We will zest up this New Year’s column with a novel approach to yoga: the use of props to deepen your practice. Actually, it is an ancient practice, not just in yoga but in martial arts as well. Props were common to boost flexibility, agility and confidence in a particular activity. Therefore, their use is actually a comeback of sorts. In the yoga style credited to Lord Hanuman, for instance, the use of a rope or pole (mallakhamb style) was rather common. Sand bags, filled gourd skins and bamboo were also used as weights or props for such purposes. Other props used back then were acupressure paduka (still available at crafts exhibitions or wooden artefact stores) and yoga poles (danda) to correct posture.
Every month, we hope to introduce you to a prop that will help you transit classic poses. You may continue to use them or drop them once a particular issue with a pose has been sorted. Owing to space constraints, we can only show you one pose per prop. But you can certainly use them for various other poses. While much of this is available online, you should ideally consult an expert when following these instructions. In essence, the intention of this column is to open your mind to the potential for growth through the use of props.
This month, we start with the simple yoga belt. It is easily available in most sports shops and online stores. If you are unable to buy one, you can make do with any long cloth material (such as a dupatta) that is 2 m or longer. Other than the pose shown here, you can use it to do several others. Try leg stretches, lying or standing; use it for expansion of the chest, in poses like the cow face (gomukhasana). It is particularly useful in the latter, where beginners may find that one hand does not reach across to touch the other one. Using a belt will help you align the muscles and, eventually, you will find that the initial awkwardness will vanish and the pose will become more negotiable.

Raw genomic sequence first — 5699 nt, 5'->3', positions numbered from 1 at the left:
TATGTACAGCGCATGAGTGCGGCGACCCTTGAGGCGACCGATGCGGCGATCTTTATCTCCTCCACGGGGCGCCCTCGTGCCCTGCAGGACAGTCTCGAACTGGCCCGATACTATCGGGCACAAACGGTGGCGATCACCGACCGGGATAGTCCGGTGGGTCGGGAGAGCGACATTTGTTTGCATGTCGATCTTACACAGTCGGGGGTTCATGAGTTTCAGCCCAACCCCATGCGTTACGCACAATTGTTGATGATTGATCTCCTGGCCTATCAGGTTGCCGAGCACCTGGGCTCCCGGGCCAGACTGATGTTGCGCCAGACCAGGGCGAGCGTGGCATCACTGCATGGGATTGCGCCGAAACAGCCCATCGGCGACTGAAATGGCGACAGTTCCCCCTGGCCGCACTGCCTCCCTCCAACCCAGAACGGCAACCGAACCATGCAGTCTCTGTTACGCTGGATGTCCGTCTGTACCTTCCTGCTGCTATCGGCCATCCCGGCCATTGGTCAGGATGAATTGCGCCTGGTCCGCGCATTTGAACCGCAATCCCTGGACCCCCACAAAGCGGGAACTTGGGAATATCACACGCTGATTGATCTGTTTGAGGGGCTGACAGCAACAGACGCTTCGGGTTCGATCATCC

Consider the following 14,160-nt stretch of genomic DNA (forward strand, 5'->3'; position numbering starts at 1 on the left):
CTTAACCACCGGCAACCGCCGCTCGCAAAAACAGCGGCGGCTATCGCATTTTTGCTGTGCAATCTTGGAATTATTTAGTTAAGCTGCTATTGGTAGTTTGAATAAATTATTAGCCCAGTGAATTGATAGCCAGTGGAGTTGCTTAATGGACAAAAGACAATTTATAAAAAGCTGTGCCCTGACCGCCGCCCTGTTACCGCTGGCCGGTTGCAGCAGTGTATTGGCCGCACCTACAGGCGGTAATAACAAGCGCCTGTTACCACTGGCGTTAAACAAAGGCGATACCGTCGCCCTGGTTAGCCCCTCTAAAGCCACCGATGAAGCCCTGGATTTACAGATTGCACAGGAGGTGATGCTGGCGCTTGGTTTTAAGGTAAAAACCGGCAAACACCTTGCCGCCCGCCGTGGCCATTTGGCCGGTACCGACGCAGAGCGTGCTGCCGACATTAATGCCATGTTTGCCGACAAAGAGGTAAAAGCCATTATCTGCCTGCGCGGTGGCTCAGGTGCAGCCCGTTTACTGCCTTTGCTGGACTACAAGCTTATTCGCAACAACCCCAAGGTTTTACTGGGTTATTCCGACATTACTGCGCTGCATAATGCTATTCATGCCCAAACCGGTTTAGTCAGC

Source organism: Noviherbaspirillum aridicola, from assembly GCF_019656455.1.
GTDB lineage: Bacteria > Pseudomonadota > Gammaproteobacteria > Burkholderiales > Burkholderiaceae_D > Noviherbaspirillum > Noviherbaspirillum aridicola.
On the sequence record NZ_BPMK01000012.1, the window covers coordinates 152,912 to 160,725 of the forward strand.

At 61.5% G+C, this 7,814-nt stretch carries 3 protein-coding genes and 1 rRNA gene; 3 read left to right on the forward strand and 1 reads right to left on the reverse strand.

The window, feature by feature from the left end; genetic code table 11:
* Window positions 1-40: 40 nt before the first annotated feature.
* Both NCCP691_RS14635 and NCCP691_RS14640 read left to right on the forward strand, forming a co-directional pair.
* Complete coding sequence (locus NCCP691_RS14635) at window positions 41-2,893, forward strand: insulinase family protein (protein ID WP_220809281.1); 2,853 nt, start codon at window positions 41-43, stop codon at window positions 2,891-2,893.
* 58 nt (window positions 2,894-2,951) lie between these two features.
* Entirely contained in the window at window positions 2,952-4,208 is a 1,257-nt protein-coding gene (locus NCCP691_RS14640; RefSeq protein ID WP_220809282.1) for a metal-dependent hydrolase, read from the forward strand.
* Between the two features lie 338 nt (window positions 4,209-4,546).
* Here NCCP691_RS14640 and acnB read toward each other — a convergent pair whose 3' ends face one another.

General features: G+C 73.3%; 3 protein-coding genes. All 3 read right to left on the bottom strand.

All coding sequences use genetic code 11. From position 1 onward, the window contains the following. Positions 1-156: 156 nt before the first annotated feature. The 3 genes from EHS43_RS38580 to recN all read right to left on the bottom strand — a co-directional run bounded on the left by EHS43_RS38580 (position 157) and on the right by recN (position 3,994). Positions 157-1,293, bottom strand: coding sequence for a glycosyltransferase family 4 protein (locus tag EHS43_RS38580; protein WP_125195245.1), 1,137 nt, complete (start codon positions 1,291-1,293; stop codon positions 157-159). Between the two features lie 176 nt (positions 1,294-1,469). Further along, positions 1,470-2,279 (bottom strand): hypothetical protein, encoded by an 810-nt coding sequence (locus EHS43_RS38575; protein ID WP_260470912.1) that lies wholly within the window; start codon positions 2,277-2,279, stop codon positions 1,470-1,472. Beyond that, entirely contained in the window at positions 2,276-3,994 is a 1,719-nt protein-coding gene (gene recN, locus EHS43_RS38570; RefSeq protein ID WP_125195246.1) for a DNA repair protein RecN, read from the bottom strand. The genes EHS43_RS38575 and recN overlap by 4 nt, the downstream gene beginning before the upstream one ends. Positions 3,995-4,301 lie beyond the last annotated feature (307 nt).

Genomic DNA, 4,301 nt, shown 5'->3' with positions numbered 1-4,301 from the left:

Crescent pose, kneeing variation (ardhachandrasana)
Start on your fours; use a cushion at the knees or fold the mat to cushion the knees. Draw the left foot in front between the palms or as close as possible towards them. The other leg extends behind. This is the first stage. Now, pass the belt over the left shoulder and loop it over the left ankle. Fold the left leg at the knee, to hold as shown. Use both hands to hold the belt firmly while your torso is now upright, as shown. Initially, do not draw on the belt too much. Later, as you become comfortable, you can draw up the foot closer to the hip. This gives a lovely stretch to the thigh muscles. Release; repeat for the other side. Breathe normally throughout.
Caution: As this pose is rather intense, ensure you have done some warm-up. Avoid in case of knee problems.
Benefits: This pose improves stamina and flexibility of the hips and legs. It mimics a backbend, toning the spine, and uplifts the mood.
(stone on the palm)
This month, we also introduce yoga games, or kreeda yoga. These are games we played as children; often without realising they form part of the yoga and martial arts tradition of India—like hopscotch! Using fun, these games developed sharp reflexes, agility and overall fitness. Hastamalakam (stone on the palm) is a group game. One player places a stone on the back of the left hand and moves about the group to touch as many people as possible with the right hand, all the while ensuring the stone does not fall off. Those who have been touched are obviously out of the game. When the stone falls, the main player is out and is replaced by another. The one who manages to touch the most people before the stone falls is the winner!
Shameem Akthar is a Mumbai-based yoga acharya. If you have any queries for her, mail us or email at firstname.lastname@example.org. (Please consult your physician before following the advice given here)
Photo: iStock Featured in Harmony — Celebrate Age Magazine January 2017
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